What are IT disasters?

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When you say the phrase "IT disaster," often it's associated with a natural disaster or catastrophic damage to your office building. But IT disasters are more than facility damage. They can be anything—seemingly big or small—that affects your IT setup in a way that halts productivity.

IT disasters create IT downtime, which can result in significant financial loss.

So what kinds of events are considered IT disasters, and what can you do to prepare for them?

For over 25 years, WEBIT Services has helped hundreds of clients develop IT strategies, create effective IT systems, and create IT disaster recovery plans.

By reading this article, you will learn about the five kinds of IT disasters and how to prepare for them, minimizing IT downtime.

5 Kinds of IT disasters

IT disasters are unexpected IT events that halt business productivity. In general, these fall into one of five different categories:

  1. Natural disaster
  2. Cyberattack
  3. Hardware or software failure
  4. Deleting mission-critical data
  5. Malicious acts

1. Natural disaster

A natural disaster is an event beyond your control that damages your facility so that it is inaccessible. It could be a fire, flood, storm, earthquake, or another event that creates an inhospitable environment.

If your network equipment is damaged or inaccessible, it becomes an IT disaster.

2. Cyberattack

Cyberattacks may be one of the better-known IT disasters. They can freeze your IT systems, erase critical data, and damage your reputation. In addition, they are incredibly costly IT disasters.

"Ransomware" is a hot topic in today's news and IT circles. A ransomware attack encrypts your data and shuts down IT systems until the ransom is paid.

Some cyberattacks steal confidential information for extortion. These attacks can be particularly damaging to your company's reputation. Clients may leave if they feel their information was compromised.

Cyberattacks aren't limited to major corporations and big brand names. Instead, cybercriminals cast wide nets and random attacks to inflict significant damage.

3. Hardware or software failure

Essential hardware or software failure is also considered an IT disaster. The technology in question must be mission-critical to be considered a disaster, and these pieces may vary from business to business.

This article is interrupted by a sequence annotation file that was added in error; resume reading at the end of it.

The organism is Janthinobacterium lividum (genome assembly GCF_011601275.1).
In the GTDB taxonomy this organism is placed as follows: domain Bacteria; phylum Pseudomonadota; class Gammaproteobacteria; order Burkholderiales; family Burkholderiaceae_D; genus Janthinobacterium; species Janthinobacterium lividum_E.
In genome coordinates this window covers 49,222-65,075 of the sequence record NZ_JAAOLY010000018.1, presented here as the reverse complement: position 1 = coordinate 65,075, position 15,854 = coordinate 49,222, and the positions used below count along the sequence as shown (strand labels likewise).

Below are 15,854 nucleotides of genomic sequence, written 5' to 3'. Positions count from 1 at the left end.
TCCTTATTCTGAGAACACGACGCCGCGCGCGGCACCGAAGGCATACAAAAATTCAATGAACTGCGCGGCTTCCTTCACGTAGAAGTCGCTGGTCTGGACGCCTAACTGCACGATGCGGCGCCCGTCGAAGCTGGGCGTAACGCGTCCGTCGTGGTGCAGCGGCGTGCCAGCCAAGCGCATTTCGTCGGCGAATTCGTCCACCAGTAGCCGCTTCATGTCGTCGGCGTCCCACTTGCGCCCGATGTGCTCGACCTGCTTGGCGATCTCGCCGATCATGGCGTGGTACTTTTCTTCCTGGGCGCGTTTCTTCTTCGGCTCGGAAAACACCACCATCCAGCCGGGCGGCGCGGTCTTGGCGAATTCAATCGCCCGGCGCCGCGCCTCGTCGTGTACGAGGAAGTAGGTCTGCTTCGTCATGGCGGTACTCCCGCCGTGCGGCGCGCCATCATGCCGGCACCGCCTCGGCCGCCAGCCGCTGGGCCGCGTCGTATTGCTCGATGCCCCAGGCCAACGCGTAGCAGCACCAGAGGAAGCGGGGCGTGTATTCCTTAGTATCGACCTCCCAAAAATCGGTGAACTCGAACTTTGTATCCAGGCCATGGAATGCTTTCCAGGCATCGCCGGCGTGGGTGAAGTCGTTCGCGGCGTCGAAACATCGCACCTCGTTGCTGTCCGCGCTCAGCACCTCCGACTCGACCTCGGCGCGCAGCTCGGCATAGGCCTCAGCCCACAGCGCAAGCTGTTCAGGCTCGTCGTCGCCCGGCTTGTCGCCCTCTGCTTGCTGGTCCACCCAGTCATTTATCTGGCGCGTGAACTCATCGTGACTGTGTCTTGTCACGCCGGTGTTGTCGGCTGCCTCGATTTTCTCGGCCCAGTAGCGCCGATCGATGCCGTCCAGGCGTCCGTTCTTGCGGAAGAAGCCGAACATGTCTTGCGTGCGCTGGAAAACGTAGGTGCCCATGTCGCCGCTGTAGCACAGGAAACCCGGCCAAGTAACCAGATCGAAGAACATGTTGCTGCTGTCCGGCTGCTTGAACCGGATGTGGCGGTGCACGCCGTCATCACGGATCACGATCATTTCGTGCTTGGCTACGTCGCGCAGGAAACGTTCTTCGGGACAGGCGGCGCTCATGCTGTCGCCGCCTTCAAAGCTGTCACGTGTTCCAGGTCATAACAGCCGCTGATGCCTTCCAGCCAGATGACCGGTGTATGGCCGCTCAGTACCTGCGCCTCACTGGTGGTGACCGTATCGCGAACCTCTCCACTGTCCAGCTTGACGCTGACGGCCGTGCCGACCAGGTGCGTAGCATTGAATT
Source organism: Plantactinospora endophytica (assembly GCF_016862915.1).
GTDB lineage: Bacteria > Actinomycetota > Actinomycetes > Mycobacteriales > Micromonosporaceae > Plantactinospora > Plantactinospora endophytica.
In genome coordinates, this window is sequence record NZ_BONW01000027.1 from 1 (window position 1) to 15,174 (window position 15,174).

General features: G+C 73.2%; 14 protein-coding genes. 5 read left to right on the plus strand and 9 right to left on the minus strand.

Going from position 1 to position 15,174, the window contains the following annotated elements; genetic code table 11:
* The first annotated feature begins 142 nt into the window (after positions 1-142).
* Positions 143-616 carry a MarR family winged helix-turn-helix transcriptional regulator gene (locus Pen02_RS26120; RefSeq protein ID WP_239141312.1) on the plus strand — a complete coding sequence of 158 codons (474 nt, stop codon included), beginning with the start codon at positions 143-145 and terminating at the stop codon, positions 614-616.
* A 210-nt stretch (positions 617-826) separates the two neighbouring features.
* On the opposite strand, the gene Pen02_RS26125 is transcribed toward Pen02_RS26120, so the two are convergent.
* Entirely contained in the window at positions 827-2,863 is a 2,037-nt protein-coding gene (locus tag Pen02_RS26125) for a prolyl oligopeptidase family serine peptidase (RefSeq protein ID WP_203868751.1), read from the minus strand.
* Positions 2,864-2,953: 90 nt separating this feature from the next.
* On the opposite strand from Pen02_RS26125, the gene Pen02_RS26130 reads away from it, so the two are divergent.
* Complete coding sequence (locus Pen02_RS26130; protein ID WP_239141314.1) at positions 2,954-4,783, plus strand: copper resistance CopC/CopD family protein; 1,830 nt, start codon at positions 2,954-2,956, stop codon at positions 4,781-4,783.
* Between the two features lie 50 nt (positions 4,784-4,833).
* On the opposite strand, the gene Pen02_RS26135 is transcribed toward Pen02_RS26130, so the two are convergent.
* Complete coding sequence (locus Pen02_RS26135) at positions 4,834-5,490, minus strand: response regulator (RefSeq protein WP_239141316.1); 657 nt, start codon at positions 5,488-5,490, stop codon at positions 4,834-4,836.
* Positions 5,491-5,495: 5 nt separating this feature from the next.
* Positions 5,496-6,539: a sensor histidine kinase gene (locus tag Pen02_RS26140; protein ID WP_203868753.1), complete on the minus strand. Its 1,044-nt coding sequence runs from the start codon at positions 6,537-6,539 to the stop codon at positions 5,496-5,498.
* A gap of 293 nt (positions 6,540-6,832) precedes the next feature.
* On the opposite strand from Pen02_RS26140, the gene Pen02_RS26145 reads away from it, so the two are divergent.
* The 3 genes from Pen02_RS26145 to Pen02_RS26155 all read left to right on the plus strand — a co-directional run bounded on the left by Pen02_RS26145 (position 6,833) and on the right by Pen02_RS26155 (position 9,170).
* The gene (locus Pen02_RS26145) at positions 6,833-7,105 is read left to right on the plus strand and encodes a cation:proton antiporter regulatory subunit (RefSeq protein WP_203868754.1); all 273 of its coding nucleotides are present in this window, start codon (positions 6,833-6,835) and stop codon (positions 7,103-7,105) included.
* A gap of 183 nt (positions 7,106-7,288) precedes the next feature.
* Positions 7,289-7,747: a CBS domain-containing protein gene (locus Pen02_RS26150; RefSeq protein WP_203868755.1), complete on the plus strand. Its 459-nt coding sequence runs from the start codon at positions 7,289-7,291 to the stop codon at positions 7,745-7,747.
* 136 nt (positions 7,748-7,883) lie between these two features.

This could be something as significant as a server going down or something as minor as accidentally unplugging essential network equipment. Other examples may include:

  • A prolonged loss of internet connection.
  • A mission-critical application is inaccessible.
  • Damaging a computer with vital company data.
  • Network equipment failing without an available replacement.

What hardware or software does your business need to complete its daily goals? If that technology is suddenly unavailable, what happens? This would be considered an IT disaster.

4. Deleting mission-critical data

Information is crucial to every business. Of course, vital information will vary from business to business, but it may include communications with clients, client records, company recipes or engineering designs, sales contacts, and more. If this data is deleted, productivity slows or halts.

Vital information reaches beyond data files. If a single employee is the resident expert in a program, information, or procedure, their unexpected absence could also be considered an IT disaster. It could affect productivity if no one else knows how to do their job.

Ask yourself, what data does my company need to run? Then, if that data is gone or inaccessible, what happens?

5. Malicious acts

Sadly, sometimes IT disasters aren't accidents. Malicious acts are purposeful actions that hurt your business. These may include:

  • Hardware or data theft.
  • Breaking hardware.
  • Deleting important files.

Sometimes these actions are a minor inconvenience. Other times, they damage your productivity, facility, and reputation.

How to prepare for IT disasters

The best way to prepare for an IT disaster is to create an incident response plan. This plan outlines your mission-critical technology and processes. The plan will also include emergency processes and contacts. Finally, it will address back-ups and continuity to help restore data and get you back online.

Emergencies without a plan can lead to chaos and more extended downtimes, losing additional profits.

However, an incident response plan minimizes downtime caused by an IT disaster.

Talk to your IT provider or internal IT team about your incident response plan. This plan should be reviewed annually and updated as needed.

If you do not have an incident response plan, talk to your IT expert and business leadership to create one. First, you will need to identify all mission-critical systems and, from there, discuss contacts, back-ups, and continuity.

If your IT provider is unwilling to discuss an incident response plan, this should raise a red flag regarding their service quality.

WEBIT Services has been performing risk assessments, creating incident response plans, and enacting IT strategies for satisfied clients for over 25 years.

If you're looking for a new IT provider, book a free 30-minute assessment to see how WEBIT services can help.

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